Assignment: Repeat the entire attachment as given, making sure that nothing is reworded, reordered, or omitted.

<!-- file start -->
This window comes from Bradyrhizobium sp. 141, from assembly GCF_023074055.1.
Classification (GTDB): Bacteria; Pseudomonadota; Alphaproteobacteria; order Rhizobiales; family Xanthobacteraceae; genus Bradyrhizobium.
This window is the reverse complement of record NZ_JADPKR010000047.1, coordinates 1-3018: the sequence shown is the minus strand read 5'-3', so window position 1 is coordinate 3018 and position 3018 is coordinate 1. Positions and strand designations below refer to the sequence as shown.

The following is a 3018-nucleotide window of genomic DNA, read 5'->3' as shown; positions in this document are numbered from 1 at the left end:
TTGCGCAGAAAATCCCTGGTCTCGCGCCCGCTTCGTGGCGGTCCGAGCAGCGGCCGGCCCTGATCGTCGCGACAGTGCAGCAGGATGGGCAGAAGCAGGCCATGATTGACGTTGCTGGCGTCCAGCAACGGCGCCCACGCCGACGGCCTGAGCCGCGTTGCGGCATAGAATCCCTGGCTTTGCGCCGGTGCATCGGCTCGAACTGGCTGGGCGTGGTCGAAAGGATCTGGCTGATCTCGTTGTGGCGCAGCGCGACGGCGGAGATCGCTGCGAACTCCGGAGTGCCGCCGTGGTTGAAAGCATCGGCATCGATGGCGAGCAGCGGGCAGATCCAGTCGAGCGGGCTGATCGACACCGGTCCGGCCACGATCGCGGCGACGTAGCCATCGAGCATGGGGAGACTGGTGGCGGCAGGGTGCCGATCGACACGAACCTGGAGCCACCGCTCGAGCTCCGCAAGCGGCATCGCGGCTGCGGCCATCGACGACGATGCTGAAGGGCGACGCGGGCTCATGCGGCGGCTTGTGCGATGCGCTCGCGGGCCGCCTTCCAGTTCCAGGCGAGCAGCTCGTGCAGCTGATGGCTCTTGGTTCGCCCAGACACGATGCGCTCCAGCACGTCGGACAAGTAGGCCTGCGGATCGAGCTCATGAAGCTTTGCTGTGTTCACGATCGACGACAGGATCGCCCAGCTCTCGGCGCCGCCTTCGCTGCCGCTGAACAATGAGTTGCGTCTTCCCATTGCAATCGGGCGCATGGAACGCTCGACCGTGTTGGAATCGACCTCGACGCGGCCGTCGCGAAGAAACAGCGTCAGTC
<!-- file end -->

This window comes from Bradyrhizobium sp. 141, from assembly GCF_023074055.1.
Classification (GTDB): Bacteria; Pseudomonadota; Alphaproteobacteria; order Rhizobiales; family Xanthobacteraceae; genus Bradyrhizobium.
This window is the reverse complement of record NZ_JADPKR010000047.1, coordinates 1-3018: the sequence shown is the minus strand read 5'-3', so window position 1 is coordinate 3018 and position 3018 is coordinate 1. Positions and strand designations below refer to the sequence as shown.

The following is a 3018-nucleotide window of genomic DNA, read 5'->3' as shown; positions in this document are numbered from 1 at the left end:
TTGCGCAGAAAATCCCTGGTCTCGCGCCCGCTTCGTGGCGGTCCGAGCAGCGGCCGGCCCTGATCGTCGCGACAGTGCAGCAGGATGGGCAGAAGCAGGCCATGATTGACGTTGCTGGCGTCCAGCAACGGCGCCCACGCCGACGGCCTGAGCCGCGTTGCGGCATAGAATCCCTGGCTTTGCGCCGGTGCATCGGCTCGAACTGGCTGGGCGTGGTCGAAAGGATCTGGCTGATCTCGTTGTGGCGCAGCGCGACGGCGGAGATCGCTGCGAACTCCGGAGTGCCGCCGTGGTTGAAAGCATCGGCATCGATGGCGAGCAGCGGGCAGATCCAGTCGAGCGGGCTGATCGACACCGGTCCGGCCACGATCGCGGCGACGTAGCCATCGAGCATGGGGAGACTGGTGGCGGCAGGGTGCCGATCGACACGAACCTGGAGCCACCGCTCGAGCTCCGCAAGCGGCATCGCGGCTGCGGCCATCGACGACGATGCTGAAGGGCGACGCGGGCTCATGCGGCGGCTTGTGCGATGCGCTCGCGGGCCGCCTTCCAGTTCCAGGCGAGCAGCTCGTGCAGCTGATGGCTCTTGGTTCGCCCAGACACGATGCGCTCCAGCACGTCGGACAAGTAGGCCTGCGGATCGAGCTCATGAAGCTTTGCTGTGTTCACGATCGACGACAGGATCGCCCAGCTCTCGGCGCCGCCTTCGCTGCCGCTGAACAATGAGTTGCGTCTTCCCATTGCAATCGGGCGCATGGAACGCTCGACCGTGTTGGAATCGACCTCGACGCGGCCGTCGCGAAGAAACAGCGTCAGTC